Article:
A replica bronze sculpture of Olympic champion Steve Ovett has been sold to a scrap yard in an elaborate sting for a television documentary into the soaring rate of metal thefts across the UK.

Sculptor Peter Webster, whose original life-sized £25,000 statue of the Brighton-born middle distance runner was stolen from the city's Preston Park in September, agreed to make a one-off likeness of the athlete's face for ITV1's Tonight With Trevor McDonald programme.

A metal merchants took the bait and bought the artwork as scrap for just £30 while being secretly filmed, despite the undercover reporter telling them that it was part of the stolen statue.

The 30-stone figure was hacked from its plinth almost five months ago at the park where Ovett used to train.

Police believed it was stolen to melt down for scrap.

Mr Webster said he was surprised the scrap dealer who bought the new face he sculpted did not question the Tonight team about where it had come from because handling stolen goods was a criminal offence.

He said: "The sculpture itself has been in the national and regional press, so you would have thought that people would raise some questions about why parts of an athlete, a face, are being sold."

Speaking about the theft of the original statue, Mr Webster, of Preston Circus, Brighton, added: "It was upsetting. I was bitterly disappointed about it and felt disbelief because of the amount of work that I had put into it and the fact that it was a sculpture for Brighton.

"Steve is very much associated with Brighton and that part of the park as well because that's where he used to train."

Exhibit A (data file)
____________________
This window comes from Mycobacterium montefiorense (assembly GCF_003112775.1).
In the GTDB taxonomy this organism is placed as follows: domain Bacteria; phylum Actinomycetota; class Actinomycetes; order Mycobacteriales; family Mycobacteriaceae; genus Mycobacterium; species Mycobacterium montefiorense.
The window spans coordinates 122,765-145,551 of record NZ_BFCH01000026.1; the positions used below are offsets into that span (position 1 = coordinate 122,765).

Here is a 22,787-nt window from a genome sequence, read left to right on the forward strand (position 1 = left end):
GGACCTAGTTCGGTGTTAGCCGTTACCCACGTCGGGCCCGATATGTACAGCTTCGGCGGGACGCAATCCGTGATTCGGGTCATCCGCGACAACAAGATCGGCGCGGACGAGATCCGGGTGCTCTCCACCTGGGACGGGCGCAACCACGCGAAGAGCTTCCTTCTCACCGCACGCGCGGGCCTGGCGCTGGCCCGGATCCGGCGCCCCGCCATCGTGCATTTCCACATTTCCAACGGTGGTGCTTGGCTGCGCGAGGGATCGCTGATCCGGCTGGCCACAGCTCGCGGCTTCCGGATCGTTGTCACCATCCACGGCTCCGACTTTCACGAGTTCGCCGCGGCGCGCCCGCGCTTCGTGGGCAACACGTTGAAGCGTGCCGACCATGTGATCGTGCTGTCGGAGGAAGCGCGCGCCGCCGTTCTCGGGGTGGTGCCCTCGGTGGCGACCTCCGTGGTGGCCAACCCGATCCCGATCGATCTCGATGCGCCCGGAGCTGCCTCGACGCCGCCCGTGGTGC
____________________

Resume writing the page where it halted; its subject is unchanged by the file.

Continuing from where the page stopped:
Mr Webster spent four years creating the statue, which was unveiled in 1987.

The TV documentary, which is broadcast tonight, discovered that metal theft has increased by 170 per cent in parts of the UK in the last year alone because demand for lead is at a 27-year high and copper has quadrupled in price in two years.

British Transport Police told the Tonight programme that it was their biggest problem after terrorism and that they had set up a national taskforce to tackle it.

Railway cable theft is costing the rail companies millions of pounds and caused commuters 240,000 minutes of delays to their journeys in 2007.

Thieves are targeting lead roofs and even graveyards and crematoriums to steal metal.

Tonight used hidden cameras to film at four licensed and registered scrap yards in the West Midlands to sell them a series of dubious metal items from "the back of a lorry", including brass doorknobs, road signs, drain covers and even an entire bus shelter, as well as the figure of Ovett, who won the gold medal in the "race of the century", the 800 metres at the 1980 Moscow Olympics against arch-rival Sebastian Coe.

Under the trade's regulations, licensed scrap dealers must take down the name, address and vehicle registration of every person that sells them goods, but Tonight found that this practice was not always followed.

The undercover reporter was not challenged by any of the four scrap yards about where his goods had come from.

Concerns over the high rate of metal thefts have prompted calls for new legislation to encourage scrap yards, where the thieves sell their goods, to keep a better record of their suppliers.

Sgt Mark Seales, of British Transport Police, told Tonight: "It's a lucrative business, there's a lot of money in it, and obviously there will be some people who will take things, no questions asked."

The identities of the four scrap yards targeted, including the one that bought the Ovett replica, will be revealed on the programme.

Tonight: The Great Drain Robbery is on ITV1 at 8pm today.

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